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Good luck in trying to find that happy spot where garden is large enough to grow what you can’t get quality wise other places but to where it doesn’t become a pain because of all the work.

After 50+ years, I’m still searching......
 

Ridgerunner

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Heh. For now, I want to make sure I am actually willing to do the work to plant the area I have mapped out. It's probably triple the amount I did last year. Give a brutha some time to grow his garden, eh??? :D

Part of how much time it takes is what you are going to do with it. Are you just trying to grow enough for fresh eating or are you also going to preserve it by canning, freezing, or dehydrating? If you preserve some you not only have to grow more it can take a lot of time to pick it, prepare it, and preserve it. A lot of times the crops are not going to wait on you. When they are ready they need to be picked and preserved. I froze, canned, and dehydrated enough that we were eating in it all winter and gave some away to family, but I was retired. Some canning days, like corn, were long days. If you need help on how to preserve let us know.

One of the things that can take a lot of time is weeds. They just don't stop. I always have certain areas that just get out of control, many of us do if we have large areas and most of us are honest enough to admit it. I'm a big believer in mulching for that reason alone. If you can get certain crops mulched they pretty much stay weed-free the rest of the season, even after harvest. You can still get a few weeds but if it is mulched they are usually really easy to pull out. It's a lot faster than tilling, hoeing, or getting on your knees and pulling. The problem is that it takes time to mulch. In Arkansas I'd often have a choice to make in Spring. Do I preserve cool weather crops I started in February, plant warm weather crops that need to be planted now, or mulch stuff that needs mulching? Then it would set in wet for a week where I could not get in the garden. Oh the joys of gardening.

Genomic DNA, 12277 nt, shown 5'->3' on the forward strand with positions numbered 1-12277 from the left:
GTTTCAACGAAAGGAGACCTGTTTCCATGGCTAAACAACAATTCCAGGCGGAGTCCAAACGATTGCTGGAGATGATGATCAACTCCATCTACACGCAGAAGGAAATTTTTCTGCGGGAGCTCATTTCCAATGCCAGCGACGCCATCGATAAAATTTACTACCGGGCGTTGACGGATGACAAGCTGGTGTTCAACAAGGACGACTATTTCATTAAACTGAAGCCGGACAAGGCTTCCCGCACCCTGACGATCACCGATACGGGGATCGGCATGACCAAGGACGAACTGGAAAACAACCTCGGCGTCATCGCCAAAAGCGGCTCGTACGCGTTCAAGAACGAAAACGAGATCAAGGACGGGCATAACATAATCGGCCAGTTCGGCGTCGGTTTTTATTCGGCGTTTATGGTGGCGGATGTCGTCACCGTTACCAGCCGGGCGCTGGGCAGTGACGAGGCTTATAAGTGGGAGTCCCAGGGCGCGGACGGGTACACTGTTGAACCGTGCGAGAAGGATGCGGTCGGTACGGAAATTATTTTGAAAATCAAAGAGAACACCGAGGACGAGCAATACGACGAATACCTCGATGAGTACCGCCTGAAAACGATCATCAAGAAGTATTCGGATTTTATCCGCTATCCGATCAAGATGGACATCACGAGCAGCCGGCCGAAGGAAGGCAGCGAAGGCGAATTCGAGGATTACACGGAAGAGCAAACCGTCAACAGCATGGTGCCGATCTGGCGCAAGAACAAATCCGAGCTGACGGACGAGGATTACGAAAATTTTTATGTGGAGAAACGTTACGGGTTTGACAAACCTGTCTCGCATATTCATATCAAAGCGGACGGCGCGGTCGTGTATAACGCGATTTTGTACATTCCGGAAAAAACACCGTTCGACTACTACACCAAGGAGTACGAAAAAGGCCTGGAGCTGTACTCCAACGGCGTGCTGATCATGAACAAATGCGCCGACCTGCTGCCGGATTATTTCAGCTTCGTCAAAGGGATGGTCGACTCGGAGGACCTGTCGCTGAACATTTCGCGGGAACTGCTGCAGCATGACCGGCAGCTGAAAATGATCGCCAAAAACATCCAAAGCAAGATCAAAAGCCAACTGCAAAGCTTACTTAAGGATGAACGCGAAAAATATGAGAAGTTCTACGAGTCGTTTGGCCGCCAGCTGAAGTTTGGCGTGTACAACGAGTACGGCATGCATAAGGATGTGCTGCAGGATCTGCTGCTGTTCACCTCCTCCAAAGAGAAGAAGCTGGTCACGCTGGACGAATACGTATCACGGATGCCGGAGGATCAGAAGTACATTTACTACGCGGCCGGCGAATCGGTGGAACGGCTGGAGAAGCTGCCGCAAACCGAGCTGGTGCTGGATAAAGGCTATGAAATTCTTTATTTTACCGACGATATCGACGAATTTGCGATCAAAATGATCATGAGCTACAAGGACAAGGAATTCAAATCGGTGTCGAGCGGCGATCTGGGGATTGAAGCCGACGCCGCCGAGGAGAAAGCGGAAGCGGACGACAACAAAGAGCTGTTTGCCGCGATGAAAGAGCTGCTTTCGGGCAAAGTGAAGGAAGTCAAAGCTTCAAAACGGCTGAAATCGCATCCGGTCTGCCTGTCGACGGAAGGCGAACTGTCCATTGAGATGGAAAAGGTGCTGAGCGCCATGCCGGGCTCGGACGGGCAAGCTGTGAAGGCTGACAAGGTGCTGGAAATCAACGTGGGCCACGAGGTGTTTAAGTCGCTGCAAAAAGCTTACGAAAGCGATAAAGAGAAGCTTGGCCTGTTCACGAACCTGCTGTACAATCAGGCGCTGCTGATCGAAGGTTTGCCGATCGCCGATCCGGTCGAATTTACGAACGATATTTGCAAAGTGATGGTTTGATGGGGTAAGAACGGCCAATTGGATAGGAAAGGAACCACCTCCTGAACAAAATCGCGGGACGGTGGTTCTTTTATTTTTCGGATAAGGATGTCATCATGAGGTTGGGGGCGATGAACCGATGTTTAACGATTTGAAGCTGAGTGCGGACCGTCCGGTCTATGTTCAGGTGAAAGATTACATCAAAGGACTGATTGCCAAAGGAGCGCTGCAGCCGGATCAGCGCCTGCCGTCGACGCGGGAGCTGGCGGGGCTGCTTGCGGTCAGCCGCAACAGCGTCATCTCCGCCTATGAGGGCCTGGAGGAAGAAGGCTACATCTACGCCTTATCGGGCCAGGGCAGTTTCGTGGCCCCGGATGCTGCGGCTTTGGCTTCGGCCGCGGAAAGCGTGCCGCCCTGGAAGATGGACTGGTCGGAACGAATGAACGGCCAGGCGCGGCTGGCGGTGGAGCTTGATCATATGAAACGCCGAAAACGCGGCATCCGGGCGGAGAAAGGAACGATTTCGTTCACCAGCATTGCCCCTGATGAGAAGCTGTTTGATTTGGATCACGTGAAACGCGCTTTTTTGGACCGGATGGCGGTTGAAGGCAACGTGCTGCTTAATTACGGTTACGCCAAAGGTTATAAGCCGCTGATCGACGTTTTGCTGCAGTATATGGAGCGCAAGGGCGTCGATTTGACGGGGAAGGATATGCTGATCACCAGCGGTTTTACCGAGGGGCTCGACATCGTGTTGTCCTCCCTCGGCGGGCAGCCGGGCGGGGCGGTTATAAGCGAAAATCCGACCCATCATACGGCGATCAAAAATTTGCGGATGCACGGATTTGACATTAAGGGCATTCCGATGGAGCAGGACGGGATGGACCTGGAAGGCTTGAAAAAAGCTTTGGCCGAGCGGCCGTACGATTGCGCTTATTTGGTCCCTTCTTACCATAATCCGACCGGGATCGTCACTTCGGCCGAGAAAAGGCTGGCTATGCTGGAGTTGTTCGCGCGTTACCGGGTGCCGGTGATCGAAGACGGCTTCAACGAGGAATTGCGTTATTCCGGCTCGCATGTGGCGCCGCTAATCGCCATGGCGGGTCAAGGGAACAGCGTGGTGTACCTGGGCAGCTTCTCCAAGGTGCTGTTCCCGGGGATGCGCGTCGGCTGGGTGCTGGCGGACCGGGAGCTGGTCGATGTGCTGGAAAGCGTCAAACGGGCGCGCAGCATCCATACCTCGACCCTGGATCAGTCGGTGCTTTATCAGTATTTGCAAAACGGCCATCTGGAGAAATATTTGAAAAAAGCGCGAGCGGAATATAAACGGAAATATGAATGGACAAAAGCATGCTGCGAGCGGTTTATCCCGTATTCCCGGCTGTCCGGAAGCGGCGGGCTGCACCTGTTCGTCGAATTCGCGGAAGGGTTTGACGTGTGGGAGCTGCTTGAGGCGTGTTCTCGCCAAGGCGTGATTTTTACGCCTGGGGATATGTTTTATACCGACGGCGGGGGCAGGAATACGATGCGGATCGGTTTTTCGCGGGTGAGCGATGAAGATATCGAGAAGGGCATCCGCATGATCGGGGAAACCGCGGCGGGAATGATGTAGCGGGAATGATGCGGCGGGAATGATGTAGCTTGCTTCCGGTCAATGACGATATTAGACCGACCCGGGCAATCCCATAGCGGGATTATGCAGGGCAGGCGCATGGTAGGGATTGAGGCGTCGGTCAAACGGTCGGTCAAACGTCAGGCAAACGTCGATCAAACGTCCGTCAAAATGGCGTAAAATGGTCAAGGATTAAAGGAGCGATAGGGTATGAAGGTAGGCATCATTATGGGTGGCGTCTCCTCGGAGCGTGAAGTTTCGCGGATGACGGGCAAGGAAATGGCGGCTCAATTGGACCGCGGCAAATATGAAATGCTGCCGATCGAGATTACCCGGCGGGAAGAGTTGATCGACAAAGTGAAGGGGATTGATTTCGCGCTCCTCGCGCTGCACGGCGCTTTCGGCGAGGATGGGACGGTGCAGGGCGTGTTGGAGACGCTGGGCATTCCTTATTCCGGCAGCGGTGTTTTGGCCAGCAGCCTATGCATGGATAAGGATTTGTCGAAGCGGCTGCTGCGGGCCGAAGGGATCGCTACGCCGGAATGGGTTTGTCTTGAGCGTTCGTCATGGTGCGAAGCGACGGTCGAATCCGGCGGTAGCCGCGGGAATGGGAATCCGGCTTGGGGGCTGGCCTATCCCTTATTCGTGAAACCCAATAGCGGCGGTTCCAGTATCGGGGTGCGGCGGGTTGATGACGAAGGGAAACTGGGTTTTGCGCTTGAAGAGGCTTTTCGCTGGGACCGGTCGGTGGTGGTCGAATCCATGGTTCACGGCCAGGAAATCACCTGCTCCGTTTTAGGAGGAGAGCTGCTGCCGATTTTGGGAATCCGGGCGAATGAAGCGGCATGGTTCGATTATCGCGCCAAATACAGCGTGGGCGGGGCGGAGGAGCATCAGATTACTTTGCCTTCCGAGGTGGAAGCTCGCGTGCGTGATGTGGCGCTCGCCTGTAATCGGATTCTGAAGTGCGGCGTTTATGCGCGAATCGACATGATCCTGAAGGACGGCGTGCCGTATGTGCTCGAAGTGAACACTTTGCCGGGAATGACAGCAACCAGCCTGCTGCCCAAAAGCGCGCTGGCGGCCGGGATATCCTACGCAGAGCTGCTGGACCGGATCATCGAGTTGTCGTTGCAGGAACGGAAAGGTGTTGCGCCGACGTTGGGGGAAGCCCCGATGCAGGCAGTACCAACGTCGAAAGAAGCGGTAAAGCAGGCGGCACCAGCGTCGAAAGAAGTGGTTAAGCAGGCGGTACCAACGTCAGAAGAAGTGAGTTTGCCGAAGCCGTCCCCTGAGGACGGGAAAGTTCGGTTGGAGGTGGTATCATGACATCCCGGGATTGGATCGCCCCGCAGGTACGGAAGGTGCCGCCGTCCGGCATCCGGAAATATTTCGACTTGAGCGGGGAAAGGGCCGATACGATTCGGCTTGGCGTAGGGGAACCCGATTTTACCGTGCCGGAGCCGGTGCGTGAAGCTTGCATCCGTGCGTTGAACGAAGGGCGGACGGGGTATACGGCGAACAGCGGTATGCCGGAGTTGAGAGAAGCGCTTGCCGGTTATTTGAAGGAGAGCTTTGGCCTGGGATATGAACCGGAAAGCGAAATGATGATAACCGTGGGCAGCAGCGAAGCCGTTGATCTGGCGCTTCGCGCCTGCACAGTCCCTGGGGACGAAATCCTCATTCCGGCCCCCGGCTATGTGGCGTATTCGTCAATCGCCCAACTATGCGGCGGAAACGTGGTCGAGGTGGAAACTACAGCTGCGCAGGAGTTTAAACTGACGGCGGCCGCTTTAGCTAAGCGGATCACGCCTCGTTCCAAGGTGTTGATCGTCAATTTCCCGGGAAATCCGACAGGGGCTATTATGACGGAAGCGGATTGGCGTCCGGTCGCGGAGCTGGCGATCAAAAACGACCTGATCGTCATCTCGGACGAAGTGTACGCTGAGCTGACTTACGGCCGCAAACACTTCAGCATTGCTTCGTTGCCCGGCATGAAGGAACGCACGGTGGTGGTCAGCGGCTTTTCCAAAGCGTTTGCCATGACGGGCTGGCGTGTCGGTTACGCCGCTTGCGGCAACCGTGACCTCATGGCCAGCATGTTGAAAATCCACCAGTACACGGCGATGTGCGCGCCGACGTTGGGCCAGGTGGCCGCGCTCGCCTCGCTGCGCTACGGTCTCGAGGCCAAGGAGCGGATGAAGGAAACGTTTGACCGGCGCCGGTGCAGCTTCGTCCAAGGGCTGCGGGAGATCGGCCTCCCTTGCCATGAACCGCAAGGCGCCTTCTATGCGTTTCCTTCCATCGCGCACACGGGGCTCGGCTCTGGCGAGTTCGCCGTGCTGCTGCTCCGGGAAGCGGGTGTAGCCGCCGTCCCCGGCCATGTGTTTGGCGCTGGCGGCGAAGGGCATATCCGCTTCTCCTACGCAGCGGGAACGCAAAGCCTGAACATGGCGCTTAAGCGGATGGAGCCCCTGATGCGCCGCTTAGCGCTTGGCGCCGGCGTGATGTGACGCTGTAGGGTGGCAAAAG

Like Seed I never found that perfect spot. But some years I got close.
 

ninnymary

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I should have know better but I was shocked to see snow! Lol Like Major I too saw too much grass, haha. You could always do walkways, water features, or patio/sitting areas to eat up some of that lawn. I imagine planting watermelons, cantalopes, or zucchini and other squash will take up a lot of that space.

At .25 a package I would have gone crazy! Better get that storage container I have for all those seeds!

Love how you are a planner and already getting your beds ready for spring.

Mary
 

baymule

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Cardboard does a lot towards keeping the weeds down. At our old house, I gardened in beds. I prepared the soil for planting, then covered it up with opened paper feed sacks, held down with bricks. Then I cut a hole in the paper and inserted a plant. I worked 10 hour days and didn't have time to spend pulling weeds.